Why move quickly to 5G in the 600 MHz band in 2019-2020, instead of keeping it as 4G as it will first be deployed in 2017? Even though the 31 MHz of spectrum at 600 MHz band is not the large swaths of bandwidth that 5G is targeted to address (unlike LTE), T-Mobile US CTO Neville Ray says a lot of the capabilities of 5G New Radio will come through in low band, such as spectral efficiency, connectivity capabilities for large quantities of devices, and battery life. These features will enable  a much broader range of use cases than LTE, particularly new areas of use cases in IoT that just are not feasible (or economical) with even evolved LTE or NB-IoT. This is particularly apparent when New Radio is combined with new 5G core network with network slicing capabilities—as 5G architecture is much more than just radio.  We were glad to hear Mark McDiarmid and Neville Ray stress that point of broader 5G architecture on the call with analysts to discuss the announcement. Mark also made a key point about 5G that should not be overlooked: most 5G devices, particularly smartphones, will be able to tap into 5G’s “tremendous flexibility” for radio technology supporting multiple bands. As his colleague Karri Kuopomakki added, “people often overlook multiconnectivity” – pointing out that devices will be able to be connected to both LTE and 5G domains at the same time, not just one or another. Thus T-Mobiles advancements in Gigabit LTE and the addition of LTE-U later this year will also strengthen their network for 5G devices.

5G for consumers: Grant Castle highlighted T-Mobile’s positioning on consumer opportunities with 5G, noting they “fully believe you need to bring 5G to the consumer.” He highlighted a use case of being able to track anything using the changed signaling structure and reduced power draw of 5G the enables modules that will be low power, low cost and last 10 years, and the ability to go after this use case only with ubiquitous coverage across the US with 5G “connective tissue” in low band spectrum. T-Mobile is building its 5G vision around adding value to consumers by “doing something different and meaningful and powerful”, says Neville, and plan to focus IoT not only on industrial use cases but on “stuff with real consumer power behind it”.

One area where we would disagree with T-Mobile: lay off the negative campaigning about Verizon and AT&T trials/planned use of 5G for fixed broadband – we see fixed broadband as a good use case for 5G, particularly as an early use case and suited for the millimeter wave bands. It is by no means the only or the “best” or biggest use case, but the benefit of 5G is its support for a wide range of use cases. Using fixed deployment trials is a solid way to gain more knowledge of 5G propagation in upper bands and address a real market need. (For example, see our report: “5G CAN deliver TV Service efficiently by leveraging New Radio (NR) with ‘Trunking’, vRAN, Small Cells & Backhaul etc.”)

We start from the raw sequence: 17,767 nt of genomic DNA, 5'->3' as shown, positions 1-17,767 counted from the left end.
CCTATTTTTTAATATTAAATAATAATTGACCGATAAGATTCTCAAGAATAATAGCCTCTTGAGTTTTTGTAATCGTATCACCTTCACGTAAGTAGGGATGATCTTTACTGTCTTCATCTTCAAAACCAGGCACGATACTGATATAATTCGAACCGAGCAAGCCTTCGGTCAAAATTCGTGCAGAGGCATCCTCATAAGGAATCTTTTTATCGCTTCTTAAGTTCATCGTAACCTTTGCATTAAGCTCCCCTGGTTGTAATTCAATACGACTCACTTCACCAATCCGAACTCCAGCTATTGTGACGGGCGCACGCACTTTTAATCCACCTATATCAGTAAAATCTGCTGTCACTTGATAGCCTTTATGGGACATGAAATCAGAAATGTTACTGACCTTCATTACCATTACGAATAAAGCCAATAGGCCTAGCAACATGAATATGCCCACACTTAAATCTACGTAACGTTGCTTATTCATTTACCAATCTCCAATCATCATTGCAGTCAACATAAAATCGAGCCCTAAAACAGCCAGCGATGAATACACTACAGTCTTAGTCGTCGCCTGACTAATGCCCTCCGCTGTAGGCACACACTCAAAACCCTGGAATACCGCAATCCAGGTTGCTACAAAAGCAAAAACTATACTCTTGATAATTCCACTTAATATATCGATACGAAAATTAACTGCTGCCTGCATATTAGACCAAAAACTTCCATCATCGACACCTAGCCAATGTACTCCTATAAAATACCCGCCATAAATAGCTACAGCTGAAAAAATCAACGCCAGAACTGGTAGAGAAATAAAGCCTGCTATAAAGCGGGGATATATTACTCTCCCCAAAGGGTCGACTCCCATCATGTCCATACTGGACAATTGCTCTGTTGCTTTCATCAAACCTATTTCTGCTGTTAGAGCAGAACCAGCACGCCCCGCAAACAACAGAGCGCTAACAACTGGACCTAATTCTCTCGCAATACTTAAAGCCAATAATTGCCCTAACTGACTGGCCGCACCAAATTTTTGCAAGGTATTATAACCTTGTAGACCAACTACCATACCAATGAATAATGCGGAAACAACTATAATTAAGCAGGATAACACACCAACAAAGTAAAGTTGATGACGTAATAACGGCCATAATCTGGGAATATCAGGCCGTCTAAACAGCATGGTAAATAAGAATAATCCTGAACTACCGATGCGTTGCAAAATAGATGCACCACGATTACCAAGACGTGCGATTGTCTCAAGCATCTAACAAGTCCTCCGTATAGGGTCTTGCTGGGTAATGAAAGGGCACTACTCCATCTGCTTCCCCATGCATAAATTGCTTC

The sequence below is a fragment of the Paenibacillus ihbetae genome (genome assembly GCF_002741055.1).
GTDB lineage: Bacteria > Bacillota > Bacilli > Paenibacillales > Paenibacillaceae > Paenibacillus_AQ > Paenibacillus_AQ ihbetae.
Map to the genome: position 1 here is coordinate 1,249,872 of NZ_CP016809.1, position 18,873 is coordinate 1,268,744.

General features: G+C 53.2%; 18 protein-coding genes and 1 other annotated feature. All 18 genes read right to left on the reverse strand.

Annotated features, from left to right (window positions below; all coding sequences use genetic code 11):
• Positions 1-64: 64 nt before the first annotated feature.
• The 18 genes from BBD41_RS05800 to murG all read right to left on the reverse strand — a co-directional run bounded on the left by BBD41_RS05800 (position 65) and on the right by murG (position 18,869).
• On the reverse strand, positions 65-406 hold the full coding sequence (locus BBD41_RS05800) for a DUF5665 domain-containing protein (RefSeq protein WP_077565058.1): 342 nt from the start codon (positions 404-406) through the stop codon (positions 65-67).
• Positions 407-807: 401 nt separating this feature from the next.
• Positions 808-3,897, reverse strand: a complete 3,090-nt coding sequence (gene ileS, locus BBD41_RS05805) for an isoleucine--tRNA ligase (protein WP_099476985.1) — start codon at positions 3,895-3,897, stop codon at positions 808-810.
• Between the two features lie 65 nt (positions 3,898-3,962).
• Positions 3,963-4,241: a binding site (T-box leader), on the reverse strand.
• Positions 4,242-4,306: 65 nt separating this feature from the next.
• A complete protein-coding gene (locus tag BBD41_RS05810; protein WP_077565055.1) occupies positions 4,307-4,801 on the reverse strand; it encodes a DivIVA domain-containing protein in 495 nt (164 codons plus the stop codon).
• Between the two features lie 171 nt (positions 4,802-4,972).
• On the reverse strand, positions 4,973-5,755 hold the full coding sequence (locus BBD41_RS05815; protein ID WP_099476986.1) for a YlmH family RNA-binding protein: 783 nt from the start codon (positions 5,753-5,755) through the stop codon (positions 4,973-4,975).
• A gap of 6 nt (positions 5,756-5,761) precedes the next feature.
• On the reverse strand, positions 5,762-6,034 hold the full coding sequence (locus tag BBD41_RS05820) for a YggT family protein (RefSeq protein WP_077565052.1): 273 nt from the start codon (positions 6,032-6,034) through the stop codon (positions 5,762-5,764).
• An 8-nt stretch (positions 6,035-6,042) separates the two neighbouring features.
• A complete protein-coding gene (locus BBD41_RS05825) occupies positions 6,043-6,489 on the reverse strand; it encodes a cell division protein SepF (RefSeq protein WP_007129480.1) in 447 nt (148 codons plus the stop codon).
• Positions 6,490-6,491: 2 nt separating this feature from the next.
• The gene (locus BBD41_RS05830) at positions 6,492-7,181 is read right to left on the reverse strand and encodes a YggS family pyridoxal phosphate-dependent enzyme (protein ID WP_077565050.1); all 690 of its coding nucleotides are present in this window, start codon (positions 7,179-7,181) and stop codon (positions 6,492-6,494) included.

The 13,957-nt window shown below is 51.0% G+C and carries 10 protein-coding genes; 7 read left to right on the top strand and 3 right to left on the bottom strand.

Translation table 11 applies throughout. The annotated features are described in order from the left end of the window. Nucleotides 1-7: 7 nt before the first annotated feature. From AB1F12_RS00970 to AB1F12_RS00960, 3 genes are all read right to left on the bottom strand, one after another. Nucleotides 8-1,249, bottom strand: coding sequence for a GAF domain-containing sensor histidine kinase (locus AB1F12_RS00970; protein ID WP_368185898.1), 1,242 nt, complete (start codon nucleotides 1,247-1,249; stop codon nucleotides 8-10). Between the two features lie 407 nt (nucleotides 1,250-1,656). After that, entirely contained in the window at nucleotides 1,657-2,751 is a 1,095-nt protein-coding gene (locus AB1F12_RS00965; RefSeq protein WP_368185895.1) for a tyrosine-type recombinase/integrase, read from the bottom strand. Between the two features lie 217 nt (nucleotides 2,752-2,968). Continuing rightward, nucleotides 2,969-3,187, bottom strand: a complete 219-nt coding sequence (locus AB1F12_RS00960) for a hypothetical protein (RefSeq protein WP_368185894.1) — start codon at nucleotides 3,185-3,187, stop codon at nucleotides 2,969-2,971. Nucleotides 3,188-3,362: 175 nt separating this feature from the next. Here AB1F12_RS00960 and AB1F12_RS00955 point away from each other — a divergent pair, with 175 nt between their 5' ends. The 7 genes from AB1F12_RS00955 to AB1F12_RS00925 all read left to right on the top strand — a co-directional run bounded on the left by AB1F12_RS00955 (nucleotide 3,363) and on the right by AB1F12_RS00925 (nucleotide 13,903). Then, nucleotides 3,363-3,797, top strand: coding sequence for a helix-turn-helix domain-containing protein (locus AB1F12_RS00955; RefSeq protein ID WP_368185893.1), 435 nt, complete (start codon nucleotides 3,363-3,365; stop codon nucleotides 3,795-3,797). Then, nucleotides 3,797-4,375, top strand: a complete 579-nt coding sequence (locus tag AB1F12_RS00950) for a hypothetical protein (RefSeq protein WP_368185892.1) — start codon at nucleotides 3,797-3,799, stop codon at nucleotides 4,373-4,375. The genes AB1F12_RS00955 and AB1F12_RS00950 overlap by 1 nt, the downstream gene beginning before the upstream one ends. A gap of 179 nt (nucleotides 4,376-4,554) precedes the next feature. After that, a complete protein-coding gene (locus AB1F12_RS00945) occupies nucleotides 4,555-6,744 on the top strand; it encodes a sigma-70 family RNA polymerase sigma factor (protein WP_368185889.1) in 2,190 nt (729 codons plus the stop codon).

Implications of T-Mobile’s announcement:

  • While commercial 5G competition, along with the supporting advanced LTE networks, is heating up in the US well before commercial launch – it is too early to tell which carrier(s) will win the early battles for uptake and 5G connections growth.
  • T-Mobile is closing the network coverage gap—even before 5G—and will be able to market with low band coverage in areas where it was not on par before. Other carriers will need to find new ways to differentiate to attract and retain customers, and keep on their toes on network quality as usage (video in particular) continues to grow with unlimited plans.
  • T-Mobile’s focus on consumer use cases will spur more innovation and ecosystem development, particularly around consumer IoT use cases.
  • Aggressive network deployment and push by T-Mobile on the device ecosystem to get 600 MHz handsets and modules with LTE leading up to its 5G rollout, and its early nationwide 5G push, will be beneficial for other winners of 600 MHz spectrum as T-Mobile does the heavy lifting of pushing for devices to work in that band.

Other related Strategy Analytics reports: